A Manifesto for protecting Bristol’s existing Urban Forest

We invite all candidates standing in this May’s Mayoral and Councillor elections to endorse our tree manifesto which we set out here.

Bristol has declared a climate and ecological emergency. An emergency means making radical changes now – in every council department, by every developer, and by all those who own or care for trees.

All these proposals fit under Bristol’s existing 2011 Bristol Development Framework Core Strategy – BCS9 Green Infrastructure Policy which should now be implemented.  We must stop the needless destruction of so many trees in our city and instead learn to work around and with them.

Everyone from all sides of the political spectrum is talking about planting trees.  We fully endorse this, but it will take time for these new trees to mature. In the meantime, retaining existing trees will have the biggest immediate effect.

We propose that

  • There needs to be genuine community engagement in Bristol’s tree management decisions.  The council needs to listen to communities that want to save trees, not just to those who want to remove them.
  • Urban trees (planted or self-sown) have a tough life. Many bear the wounds and scars of previous damage or interventions.  These trees, though they may not be perfect, should be valued for the ecosystem services they provide and retained with appropriate and careful management wherever possible.
  • Alternatives to felling must be given priority, whether for street trees, or for those threatened by planning applications, or for other trees in the public or the private space.  
  • We need to strengthen planning policies to help retain trees on development sites by building around them, especially when the trees are on the edge of the site. 
  • Veteran and ancient trees require specialist management to ensure their retention whenever possible.
  • When surveys identify trees that present a risk, there should be consultation about the range of options available to mitigate the risk. This should always balance risk with the benefits the tree provides. Felling is only ever a last resort.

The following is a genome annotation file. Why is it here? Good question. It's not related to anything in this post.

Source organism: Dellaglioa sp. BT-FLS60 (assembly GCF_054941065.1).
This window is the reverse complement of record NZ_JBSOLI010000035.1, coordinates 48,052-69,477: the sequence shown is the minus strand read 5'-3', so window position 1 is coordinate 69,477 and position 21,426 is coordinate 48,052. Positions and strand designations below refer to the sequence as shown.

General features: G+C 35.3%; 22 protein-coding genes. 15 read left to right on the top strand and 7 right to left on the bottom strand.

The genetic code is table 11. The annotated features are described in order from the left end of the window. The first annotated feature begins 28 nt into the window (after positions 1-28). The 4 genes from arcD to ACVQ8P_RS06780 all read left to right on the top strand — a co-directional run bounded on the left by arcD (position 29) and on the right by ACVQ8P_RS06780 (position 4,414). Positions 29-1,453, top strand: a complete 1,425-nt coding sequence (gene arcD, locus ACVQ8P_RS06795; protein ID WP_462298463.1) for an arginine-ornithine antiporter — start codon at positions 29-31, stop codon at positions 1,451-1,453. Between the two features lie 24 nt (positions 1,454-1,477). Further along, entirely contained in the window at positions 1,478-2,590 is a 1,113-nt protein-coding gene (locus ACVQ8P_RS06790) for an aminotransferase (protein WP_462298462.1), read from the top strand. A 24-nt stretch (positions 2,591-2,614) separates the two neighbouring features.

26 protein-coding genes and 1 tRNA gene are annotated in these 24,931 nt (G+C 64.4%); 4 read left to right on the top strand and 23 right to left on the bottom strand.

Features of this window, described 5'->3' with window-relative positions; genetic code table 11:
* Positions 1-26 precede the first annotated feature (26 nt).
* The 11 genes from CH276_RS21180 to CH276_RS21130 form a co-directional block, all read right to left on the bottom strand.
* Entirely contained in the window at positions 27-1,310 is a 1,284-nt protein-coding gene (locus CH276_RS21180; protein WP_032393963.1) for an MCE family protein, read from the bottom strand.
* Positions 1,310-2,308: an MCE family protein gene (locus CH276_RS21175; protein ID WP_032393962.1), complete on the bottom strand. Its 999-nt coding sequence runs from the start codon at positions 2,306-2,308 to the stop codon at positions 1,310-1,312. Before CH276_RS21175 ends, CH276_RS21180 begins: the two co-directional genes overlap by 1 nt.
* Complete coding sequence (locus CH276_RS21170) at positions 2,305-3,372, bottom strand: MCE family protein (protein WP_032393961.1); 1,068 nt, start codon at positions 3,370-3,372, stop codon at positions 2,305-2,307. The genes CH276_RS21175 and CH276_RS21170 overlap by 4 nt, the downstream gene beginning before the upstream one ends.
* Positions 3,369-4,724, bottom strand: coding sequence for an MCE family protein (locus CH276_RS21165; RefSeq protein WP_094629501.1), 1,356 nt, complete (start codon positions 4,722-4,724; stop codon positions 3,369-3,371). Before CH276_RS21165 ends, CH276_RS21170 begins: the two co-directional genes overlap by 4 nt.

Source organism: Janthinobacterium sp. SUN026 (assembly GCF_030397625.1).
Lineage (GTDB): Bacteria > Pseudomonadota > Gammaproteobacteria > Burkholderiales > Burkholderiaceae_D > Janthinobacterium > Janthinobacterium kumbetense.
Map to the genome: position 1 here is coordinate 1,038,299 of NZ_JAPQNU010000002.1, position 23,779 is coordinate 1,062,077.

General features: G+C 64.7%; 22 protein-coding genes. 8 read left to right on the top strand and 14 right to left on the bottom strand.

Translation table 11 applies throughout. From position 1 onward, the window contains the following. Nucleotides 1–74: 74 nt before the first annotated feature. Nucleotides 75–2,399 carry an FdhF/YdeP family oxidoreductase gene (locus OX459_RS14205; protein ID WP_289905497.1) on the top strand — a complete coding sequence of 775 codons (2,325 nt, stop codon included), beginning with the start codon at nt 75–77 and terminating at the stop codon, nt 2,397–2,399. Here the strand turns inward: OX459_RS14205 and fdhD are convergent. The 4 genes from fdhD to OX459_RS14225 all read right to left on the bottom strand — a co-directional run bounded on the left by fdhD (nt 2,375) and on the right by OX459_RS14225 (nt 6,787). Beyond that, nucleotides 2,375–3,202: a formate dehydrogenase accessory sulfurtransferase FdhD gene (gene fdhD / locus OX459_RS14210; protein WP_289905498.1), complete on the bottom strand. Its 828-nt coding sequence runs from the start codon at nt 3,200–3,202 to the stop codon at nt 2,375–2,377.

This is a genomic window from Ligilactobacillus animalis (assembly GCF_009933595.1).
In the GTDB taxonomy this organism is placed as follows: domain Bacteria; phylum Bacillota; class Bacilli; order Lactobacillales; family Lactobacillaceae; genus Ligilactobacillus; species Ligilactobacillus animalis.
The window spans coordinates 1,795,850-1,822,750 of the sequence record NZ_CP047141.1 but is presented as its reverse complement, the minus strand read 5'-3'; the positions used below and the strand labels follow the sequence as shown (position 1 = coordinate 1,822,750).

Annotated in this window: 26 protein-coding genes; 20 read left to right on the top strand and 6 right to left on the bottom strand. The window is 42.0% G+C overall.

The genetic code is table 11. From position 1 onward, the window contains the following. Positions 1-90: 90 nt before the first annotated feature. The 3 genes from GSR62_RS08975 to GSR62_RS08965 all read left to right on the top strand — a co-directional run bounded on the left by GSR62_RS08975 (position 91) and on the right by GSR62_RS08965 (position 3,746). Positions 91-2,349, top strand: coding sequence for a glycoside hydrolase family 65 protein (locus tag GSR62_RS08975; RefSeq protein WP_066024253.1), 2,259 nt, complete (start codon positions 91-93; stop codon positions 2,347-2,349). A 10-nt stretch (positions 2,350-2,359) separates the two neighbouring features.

• If trees must be felled, then more trees need to be planted to replace them. This should be based on well-established metrics used to calculate how to increase (not just replace) the natural capital of the lost tree.

Click here to print a copy of the manifesto. Candidates are welcome to download and use to support our aims.

Our Blogs contain many examples of the sorts of issues that have caused us to write this manifesto.

Author: BristolTreeForum

We are a group of volunteers dedicated to increasing the tree canopy cover of Bristol.

6 thoughts on “A Manifesto for protecting Bristol’s existing Urban Forest”

  1. Dear Tree Forum,
    Are you aware that despite their words about increasing tree canopy, Bristol City Council are pollarding – removing all the canopy of many large, mature street trees on Thingwall Park, Fishponds, and probably elsewhere, in JULY?! This is just when we need their cooling effect, absorbtion of CO2, haven for wildlife, boost to mental health etc. The contractors agree with me that they should be pruned later in the year but “Bristol City Council want it done”. They admit they are having to leave some trees because of nests. I have complained to the mayor, and my councillors but wondered if you could take this up with them too.
    It seems there is no joined up thinking.
    Sincerely, Kate Cashmore

  2. Thank you, Bristol Tree Forum. This needs to be adopted by BCC in order to implement the 2011 BCS9 Green Infrastructure Policy without more delay, before further damage is done by development already in the offing, as at Hengrove Park. Their Tree Officers should be involved at the planning stages and alongside the developers, to ensure that preserving mature trees is the default. Plans should be accommodating trees, even – as you’ve emphasised – imperfect ones – that can be so valuable in ecological terms.
    Most people love trees. We attribute qualities to them that we aspire to – steadfastness, reliability, renewal – and we link trees we know into our life stories. More local tree adoption or guardianship could foster and weave responsibility and care for our familiar trees into our community mindset, alongside the existing schemes and individual planting initiatives. It would be especially good to see schools and youth groups participating all over the city as part of BCC’s engagement with tackling the ecological emergency it has, of its own volition, declared.

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